Reasonable Accommodations to Prevent Eviction
(Column: Ask the Attorney)
If it is “medically necessary” then the landlord should accommodate
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Question: My mother is 66-years-old and has schizophrenia. She is functional and lives on her own, but due to her mental illness has a limited ability to get along socially with other tenants. Her behavior, although never violent or physical, leads to other tenants complaining to the management office. The landlord eventually brings an eviction proceeding against her. Do individuals with mental illness have any special rights that would protect them from eviction in this context?
Answer: The short answer to this question is maybe. The Federal Fair Housing Amendments Act [FHA] prohibits discrimination in housing on the basis of, among other protected classes, disability. One type of disability discrimination prohibited by the Act is the refusal to make reasonable accommodations in rules, policies, practices, or services when such accommodations may be necessary to afford a person with a disability the equal opportunity to use and enjoy a dwelling. The FHA defines a person with a disability as (1) someone with a physical or mental impairment that substantially limits one or more major life activities; (2) someone who is regarded as having such an impairment; and/or (3) someone with a record of such an impairment.
When a tenant is facing eviction due to an alleged breach of lease because of behavior that is related to characteristics or symptoms of the person’s disability, the tenant may request a reasonable accommodation by proposing a change in her own behavior or the landlord’s policies that would eliminate or reduce the breach and prevent eviction. However, the accommodation requested must be reasonable and not unduly burdensome on the landlord. Additionally, a landlord is not required to accommodate an individual who poses a direct threat to the health or safety of individuals or whose tenancy would result in substantial physical damage to the property of others.
One example of an appropriate reasonable accommodation request is when there is a “no pet” clause in a lease but a tenant who has a mental disability needs to have a dog for emotional support. In any other instance, the continued violation of the “no pet” clause could lead to eviction. However, the tenant in this case could request that the landlord make an exception to the “no pet” policy if it is medically necessary for the tenant to have a dog. If the landlord refused to reasonably accommodate the tenant, this could be a violation of the FHA.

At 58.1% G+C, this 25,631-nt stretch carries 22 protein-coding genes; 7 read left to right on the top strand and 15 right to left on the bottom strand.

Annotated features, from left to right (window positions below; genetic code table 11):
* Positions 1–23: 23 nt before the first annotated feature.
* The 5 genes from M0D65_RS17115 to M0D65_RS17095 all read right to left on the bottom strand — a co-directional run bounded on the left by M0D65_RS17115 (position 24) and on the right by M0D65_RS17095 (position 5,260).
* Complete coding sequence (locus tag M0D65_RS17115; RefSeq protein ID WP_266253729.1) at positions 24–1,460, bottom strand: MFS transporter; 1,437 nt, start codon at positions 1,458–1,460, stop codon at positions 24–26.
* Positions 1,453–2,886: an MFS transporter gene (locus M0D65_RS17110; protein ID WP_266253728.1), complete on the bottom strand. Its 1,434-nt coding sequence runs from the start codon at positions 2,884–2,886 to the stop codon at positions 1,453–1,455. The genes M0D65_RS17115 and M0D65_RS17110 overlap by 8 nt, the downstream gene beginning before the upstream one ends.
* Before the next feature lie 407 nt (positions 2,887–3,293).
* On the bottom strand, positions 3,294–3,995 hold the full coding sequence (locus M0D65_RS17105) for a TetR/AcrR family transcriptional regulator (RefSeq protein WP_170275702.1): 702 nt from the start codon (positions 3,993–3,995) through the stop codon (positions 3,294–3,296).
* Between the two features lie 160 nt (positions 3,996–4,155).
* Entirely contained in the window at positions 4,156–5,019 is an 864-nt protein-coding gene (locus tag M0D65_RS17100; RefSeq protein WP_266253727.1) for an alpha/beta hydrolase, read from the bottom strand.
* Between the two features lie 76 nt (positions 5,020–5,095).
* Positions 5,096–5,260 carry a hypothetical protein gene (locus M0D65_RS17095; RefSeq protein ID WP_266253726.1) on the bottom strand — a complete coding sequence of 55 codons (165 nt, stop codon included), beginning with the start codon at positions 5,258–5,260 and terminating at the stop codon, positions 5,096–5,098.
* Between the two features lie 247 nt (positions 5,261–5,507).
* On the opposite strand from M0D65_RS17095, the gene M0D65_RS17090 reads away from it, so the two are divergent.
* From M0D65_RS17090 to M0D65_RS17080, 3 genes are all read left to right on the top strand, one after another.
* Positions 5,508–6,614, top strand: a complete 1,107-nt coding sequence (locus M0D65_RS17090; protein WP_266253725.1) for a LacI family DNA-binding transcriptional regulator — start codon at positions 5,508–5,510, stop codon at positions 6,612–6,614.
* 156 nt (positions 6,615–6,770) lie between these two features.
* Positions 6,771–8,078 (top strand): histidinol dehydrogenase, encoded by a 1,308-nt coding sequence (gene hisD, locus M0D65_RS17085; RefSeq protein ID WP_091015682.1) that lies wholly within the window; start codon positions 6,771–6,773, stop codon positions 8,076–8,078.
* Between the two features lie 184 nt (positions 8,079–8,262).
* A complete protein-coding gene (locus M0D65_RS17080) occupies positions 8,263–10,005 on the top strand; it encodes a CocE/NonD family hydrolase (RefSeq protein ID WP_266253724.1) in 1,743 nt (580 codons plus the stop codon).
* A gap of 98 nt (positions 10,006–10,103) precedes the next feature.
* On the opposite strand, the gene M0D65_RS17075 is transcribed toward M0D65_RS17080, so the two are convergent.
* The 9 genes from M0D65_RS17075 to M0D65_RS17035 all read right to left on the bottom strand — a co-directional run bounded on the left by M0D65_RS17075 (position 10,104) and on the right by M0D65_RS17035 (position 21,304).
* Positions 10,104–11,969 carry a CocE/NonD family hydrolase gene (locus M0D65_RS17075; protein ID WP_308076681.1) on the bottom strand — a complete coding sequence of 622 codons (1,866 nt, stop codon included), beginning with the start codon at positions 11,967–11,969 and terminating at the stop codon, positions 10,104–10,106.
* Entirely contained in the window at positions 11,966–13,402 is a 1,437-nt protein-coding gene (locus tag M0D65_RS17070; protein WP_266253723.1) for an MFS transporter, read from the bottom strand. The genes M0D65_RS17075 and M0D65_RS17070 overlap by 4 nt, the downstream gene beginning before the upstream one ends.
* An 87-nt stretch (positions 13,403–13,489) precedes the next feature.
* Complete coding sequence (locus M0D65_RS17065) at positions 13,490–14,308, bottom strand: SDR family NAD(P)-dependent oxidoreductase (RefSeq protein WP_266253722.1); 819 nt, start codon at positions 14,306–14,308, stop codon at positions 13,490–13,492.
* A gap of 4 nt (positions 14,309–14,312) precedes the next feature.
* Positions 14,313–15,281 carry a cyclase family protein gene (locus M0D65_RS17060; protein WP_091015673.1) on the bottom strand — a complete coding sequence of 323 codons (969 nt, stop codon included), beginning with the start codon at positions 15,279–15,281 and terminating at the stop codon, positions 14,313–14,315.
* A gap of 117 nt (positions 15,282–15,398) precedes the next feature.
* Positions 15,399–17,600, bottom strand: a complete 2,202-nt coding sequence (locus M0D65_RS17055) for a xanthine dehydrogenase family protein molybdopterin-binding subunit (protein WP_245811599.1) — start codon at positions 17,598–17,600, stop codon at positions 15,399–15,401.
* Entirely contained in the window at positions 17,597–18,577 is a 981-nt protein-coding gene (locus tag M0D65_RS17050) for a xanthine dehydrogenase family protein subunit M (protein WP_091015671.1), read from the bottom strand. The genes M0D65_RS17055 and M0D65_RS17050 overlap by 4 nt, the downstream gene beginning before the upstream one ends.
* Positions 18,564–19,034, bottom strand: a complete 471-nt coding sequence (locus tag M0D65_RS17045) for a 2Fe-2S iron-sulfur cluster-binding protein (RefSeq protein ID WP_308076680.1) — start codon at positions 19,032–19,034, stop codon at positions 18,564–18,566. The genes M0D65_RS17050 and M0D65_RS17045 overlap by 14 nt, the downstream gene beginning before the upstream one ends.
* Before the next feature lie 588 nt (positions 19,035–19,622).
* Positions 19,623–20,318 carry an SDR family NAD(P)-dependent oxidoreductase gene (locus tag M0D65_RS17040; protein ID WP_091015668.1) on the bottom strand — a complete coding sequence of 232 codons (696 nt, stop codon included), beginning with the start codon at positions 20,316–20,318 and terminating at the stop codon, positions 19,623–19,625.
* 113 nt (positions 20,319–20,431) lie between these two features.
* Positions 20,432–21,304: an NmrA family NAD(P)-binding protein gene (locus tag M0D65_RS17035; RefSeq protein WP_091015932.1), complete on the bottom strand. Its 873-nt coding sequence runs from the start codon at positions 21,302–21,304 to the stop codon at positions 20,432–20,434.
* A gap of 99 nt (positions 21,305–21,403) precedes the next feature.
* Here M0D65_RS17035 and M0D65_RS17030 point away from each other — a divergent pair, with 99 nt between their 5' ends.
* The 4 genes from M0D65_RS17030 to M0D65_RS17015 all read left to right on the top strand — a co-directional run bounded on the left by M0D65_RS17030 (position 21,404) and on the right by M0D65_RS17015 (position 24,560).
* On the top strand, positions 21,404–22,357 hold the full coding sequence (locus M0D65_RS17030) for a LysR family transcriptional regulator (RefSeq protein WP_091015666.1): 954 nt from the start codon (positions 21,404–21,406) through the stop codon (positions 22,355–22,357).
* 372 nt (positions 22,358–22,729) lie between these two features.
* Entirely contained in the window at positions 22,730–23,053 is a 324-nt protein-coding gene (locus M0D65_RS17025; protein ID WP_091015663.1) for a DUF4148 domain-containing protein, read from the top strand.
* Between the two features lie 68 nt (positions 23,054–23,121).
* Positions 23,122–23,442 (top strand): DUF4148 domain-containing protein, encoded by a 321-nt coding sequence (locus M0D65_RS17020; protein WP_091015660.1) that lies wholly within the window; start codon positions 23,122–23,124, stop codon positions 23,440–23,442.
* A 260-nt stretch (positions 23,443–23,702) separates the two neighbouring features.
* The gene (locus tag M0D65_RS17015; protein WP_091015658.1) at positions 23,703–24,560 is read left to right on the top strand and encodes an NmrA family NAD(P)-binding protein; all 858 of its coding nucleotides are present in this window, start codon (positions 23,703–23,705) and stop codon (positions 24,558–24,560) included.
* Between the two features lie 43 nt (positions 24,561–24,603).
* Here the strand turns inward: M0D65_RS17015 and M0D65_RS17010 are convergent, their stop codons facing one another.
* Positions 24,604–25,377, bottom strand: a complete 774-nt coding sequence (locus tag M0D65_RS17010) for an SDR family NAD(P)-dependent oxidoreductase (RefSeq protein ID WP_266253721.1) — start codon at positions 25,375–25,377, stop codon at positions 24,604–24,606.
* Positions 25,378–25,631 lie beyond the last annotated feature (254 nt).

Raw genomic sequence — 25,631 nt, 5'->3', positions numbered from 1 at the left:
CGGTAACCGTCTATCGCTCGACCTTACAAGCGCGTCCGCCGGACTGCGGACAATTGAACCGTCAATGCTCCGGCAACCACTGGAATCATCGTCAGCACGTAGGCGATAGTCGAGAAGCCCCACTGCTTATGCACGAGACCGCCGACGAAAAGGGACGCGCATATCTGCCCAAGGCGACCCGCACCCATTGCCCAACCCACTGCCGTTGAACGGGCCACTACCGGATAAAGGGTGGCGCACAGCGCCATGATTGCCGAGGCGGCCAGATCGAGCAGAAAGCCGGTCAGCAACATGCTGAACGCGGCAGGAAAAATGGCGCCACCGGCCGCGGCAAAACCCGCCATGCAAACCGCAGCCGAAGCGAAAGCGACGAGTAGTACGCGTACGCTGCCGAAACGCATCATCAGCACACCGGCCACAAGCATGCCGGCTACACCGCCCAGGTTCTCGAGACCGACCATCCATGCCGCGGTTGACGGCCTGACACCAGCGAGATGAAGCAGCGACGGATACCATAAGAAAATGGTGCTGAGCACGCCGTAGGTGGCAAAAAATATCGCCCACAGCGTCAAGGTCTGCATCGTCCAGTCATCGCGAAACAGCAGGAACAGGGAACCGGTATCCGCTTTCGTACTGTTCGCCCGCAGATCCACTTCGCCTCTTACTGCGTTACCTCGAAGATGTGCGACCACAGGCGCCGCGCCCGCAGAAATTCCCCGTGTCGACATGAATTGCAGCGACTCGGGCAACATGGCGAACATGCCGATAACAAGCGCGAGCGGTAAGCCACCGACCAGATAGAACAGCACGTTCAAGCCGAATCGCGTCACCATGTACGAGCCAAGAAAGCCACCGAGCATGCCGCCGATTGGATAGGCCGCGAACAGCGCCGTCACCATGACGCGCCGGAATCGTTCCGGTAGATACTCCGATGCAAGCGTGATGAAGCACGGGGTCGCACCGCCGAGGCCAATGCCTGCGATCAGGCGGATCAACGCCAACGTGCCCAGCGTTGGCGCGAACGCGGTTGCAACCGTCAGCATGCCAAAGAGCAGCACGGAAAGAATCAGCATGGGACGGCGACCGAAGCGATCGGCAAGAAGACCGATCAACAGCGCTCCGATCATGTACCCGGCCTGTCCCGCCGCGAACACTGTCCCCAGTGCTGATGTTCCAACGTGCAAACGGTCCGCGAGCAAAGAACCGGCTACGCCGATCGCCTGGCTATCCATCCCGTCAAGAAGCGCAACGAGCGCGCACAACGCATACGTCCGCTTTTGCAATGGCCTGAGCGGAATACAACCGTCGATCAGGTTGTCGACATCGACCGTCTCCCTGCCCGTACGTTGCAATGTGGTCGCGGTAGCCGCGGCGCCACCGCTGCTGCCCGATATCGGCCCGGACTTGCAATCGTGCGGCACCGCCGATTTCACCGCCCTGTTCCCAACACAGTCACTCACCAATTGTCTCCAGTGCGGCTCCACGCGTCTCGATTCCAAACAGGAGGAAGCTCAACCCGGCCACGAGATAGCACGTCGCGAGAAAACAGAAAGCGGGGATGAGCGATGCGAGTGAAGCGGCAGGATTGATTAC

In the case of your mother whose behavior is related to her schizophrenia, there are several different reasonable accommodations that could be requested to prevent eviction. One such request would be essentially to request a second chance to cure the behavior that the landlord is alleging to be a nuisance or a violation of the lease. For example, if your mother continually yells at her neighbors because she has delusions that her neighbors are out to get her, she could make the landlord aware that the behavior is related to her mental illness and ask (or someone on her behalf could ask) that the landlord reasonably accommodate her by allowing her to enroll in treatment or take medication that would alleviate the offensive behavior rather than bringing an eviction proceeding.
It is important to note that when a tenant makes a reasonable accommodation request, a landlord may request additional information or documentation that details the individual’s disability. In this way, the request may open the door to the landlord obtaining medical information that would otherwise be confidential or privileged.
When contemplating making a reasonable accommodation request, the best approach would be to contact an attorney or local fair housing specialist to plan the most appropriate and effective strategy to prevent eviction.
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